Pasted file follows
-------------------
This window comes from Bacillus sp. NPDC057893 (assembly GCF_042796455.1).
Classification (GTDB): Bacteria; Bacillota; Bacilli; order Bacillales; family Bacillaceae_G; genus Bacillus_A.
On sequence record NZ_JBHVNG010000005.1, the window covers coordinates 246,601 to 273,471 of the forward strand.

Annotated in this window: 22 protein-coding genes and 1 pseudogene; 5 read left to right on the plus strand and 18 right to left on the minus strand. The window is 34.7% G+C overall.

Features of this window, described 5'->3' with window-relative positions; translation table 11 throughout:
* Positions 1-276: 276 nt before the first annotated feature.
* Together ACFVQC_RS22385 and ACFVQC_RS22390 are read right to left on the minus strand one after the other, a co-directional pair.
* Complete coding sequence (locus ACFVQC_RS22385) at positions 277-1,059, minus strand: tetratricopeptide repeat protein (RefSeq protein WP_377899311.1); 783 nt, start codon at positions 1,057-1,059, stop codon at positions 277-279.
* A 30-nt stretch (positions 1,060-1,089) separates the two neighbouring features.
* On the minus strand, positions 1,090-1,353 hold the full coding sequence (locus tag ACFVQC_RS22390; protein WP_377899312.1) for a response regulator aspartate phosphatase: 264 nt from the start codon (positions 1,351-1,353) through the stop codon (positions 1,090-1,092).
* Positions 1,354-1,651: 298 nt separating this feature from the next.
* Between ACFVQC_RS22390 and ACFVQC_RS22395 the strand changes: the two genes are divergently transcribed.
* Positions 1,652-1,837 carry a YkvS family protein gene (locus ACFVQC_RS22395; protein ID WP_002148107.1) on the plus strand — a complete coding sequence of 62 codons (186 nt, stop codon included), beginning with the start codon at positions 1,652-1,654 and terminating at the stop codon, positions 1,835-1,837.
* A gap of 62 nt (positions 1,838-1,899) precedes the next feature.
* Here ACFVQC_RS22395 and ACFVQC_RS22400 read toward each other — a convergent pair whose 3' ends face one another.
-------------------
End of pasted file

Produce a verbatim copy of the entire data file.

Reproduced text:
This window comes from Bacillus sp. NPDC057893 (assembly GCF_042796455.1).
Classification (GTDB): Bacteria; Bacillota; Bacilli; order Bacillales; family Bacillaceae_G; genus Bacillus_A.
On sequence record NZ_JBHVNG010000005.1, the window covers coordinates 246,601 to 273,471 of the forward strand.

Annotated in this window: 22 protein-coding genes and 1 pseudogene; 5 read left to right on the plus strand and 18 right to left on the minus strand. The window is 34.7% G+C overall.

Features of this window, described 5'->3' with window-relative positions; translation table 11 throughout:
* Positions 1-276: 276 nt before the first annotated feature.
* Together ACFVQC_RS22385 and ACFVQC_RS22390 are read right to left on the minus strand one after the other, a co-directional pair.
* Complete coding sequence (locus ACFVQC_RS22385) at positions 277-1,059, minus strand: tetratricopeptide repeat protein (RefSeq protein WP_377899311.1); 783 nt, start codon at positions 1,057-1,059, stop codon at positions 277-279.
* A 30-nt stretch (positions 1,060-1,089) separates the two neighbouring features.
* On the minus strand, positions 1,090-1,353 hold the full coding sequence (locus tag ACFVQC_RS22390; protein WP_377899312.1) for a response regulator aspartate phosphatase: 264 nt from the start codon (positions 1,351-1,353) through the stop codon (positions 1,090-1,092).
* Positions 1,354-1,651: 298 nt separating this feature from the next.
* Between ACFVQC_RS22390 and ACFVQC_RS22395 the strand changes: the two genes are divergently transcribed.
* Positions 1,652-1,837 carry a YkvS family protein gene (locus ACFVQC_RS22395; protein ID WP_002148107.1) on the plus strand — a complete coding sequence of 62 codons (186 nt, stop codon included), beginning with the start codon at positions 1,652-1,654 and terminating at the stop codon, positions 1,835-1,837.
* A gap of 62 nt (positions 1,838-1,899) precedes the next feature.
* Here ACFVQC_RS22395 and ACFVQC_RS22400 read toward each other — a convergent pair whose 3' ends face one another.